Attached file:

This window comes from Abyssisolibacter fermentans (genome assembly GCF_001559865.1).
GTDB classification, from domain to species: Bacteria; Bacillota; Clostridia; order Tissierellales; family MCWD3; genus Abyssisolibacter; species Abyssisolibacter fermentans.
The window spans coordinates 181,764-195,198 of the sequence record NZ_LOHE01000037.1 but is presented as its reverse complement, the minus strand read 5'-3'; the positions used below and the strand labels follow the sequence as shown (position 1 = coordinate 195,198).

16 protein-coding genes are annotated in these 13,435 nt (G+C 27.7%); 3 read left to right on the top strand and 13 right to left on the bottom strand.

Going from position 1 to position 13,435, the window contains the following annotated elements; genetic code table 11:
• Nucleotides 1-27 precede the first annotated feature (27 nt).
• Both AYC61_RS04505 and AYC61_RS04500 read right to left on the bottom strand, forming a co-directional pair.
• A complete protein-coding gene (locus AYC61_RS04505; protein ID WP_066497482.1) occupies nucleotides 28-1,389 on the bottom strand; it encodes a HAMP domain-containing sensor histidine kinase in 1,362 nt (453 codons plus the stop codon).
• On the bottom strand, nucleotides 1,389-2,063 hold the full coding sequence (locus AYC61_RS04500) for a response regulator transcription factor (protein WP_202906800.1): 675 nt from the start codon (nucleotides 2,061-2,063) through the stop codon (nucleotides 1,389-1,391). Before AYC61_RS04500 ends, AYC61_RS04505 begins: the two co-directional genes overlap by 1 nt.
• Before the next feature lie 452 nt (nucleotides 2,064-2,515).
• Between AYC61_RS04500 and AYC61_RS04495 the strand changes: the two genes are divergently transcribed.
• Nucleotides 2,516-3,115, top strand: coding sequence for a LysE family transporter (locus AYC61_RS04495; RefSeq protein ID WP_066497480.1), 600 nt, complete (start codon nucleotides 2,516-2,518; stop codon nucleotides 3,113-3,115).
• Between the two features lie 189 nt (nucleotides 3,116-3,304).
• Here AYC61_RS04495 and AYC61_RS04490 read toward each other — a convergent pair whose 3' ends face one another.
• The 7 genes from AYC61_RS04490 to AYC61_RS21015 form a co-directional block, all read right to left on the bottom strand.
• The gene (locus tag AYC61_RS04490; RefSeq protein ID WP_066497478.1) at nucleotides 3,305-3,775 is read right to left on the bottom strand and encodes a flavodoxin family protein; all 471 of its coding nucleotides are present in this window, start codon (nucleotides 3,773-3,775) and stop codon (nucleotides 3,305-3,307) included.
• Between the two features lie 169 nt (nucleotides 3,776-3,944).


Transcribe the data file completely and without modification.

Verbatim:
This window comes from Abyssisolibacter fermentans (genome assembly GCF_001559865.1).
GTDB classification, from domain to species: Bacteria; Bacillota; Clostridia; order Tissierellales; family MCWD3; genus Abyssisolibacter; species Abyssisolibacter fermentans.
The window spans coordinates 181,764-195,198 of the sequence record NZ_LOHE01000037.1 but is presented as its reverse complement, the minus strand read 5'-3'; the positions used below and the strand labels follow the sequence as shown (position 1 = coordinate 195,198).

16 protein-coding genes are annotated in these 13,435 nt (G+C 27.7%); 3 read left to right on the top strand and 13 right to left on the bottom strand.

Going from position 1 to position 13,435, the window contains the following annotated elements; genetic code table 11:
• Nucleotides 1-27 precede the first annotated feature (27 nt).
• Both AYC61_RS04505 and AYC61_RS04500 read right to left on the bottom strand, forming a co-directional pair.
• A complete protein-coding gene (locus AYC61_RS04505; protein ID WP_066497482.1) occupies nucleotides 28-1,389 on the bottom strand; it encodes a HAMP domain-containing sensor histidine kinase in 1,362 nt (453 codons plus the stop codon).
• On the bottom strand, nucleotides 1,389-2,063 hold the full coding sequence (locus AYC61_RS04500) for a response regulator transcription factor (protein WP_202906800.1): 675 nt from the start codon (nucleotides 2,061-2,063) through the stop codon (nucleotides 1,389-1,391). Before AYC61_RS04500 ends, AYC61_RS04505 begins: the two co-directional genes overlap by 1 nt.
• Before the next feature lie 452 nt (nucleotides 2,064-2,515).
• Between AYC61_RS04500 and AYC61_RS04495 the strand changes: the two genes are divergently transcribed.
• Nucleotides 2,516-3,115, top strand: coding sequence for a LysE family transporter (locus AYC61_RS04495; RefSeq protein ID WP_066497480.1), 600 nt, complete (start codon nucleotides 2,516-2,518; stop codon nucleotides 3,113-3,115).
• Between the two features lie 189 nt (nucleotides 3,116-3,304).
• Here AYC61_RS04495 and AYC61_RS04490 read toward each other — a convergent pair whose 3' ends face one another.
• The 7 genes from AYC61_RS04490 to AYC61_RS21015 form a co-directional block, all read right to left on the bottom strand.
• The gene (locus tag AYC61_RS04490; RefSeq protein ID WP_066497478.1) at nucleotides 3,305-3,775 is read right to left on the bottom strand and encodes a flavodoxin family protein; all 471 of its coding nucleotides are present in this window, start codon (nucleotides 3,773-3,775) and stop codon (nucleotides 3,305-3,307) included.
• Between the two features lie 169 nt (nucleotides 3,776-3,944).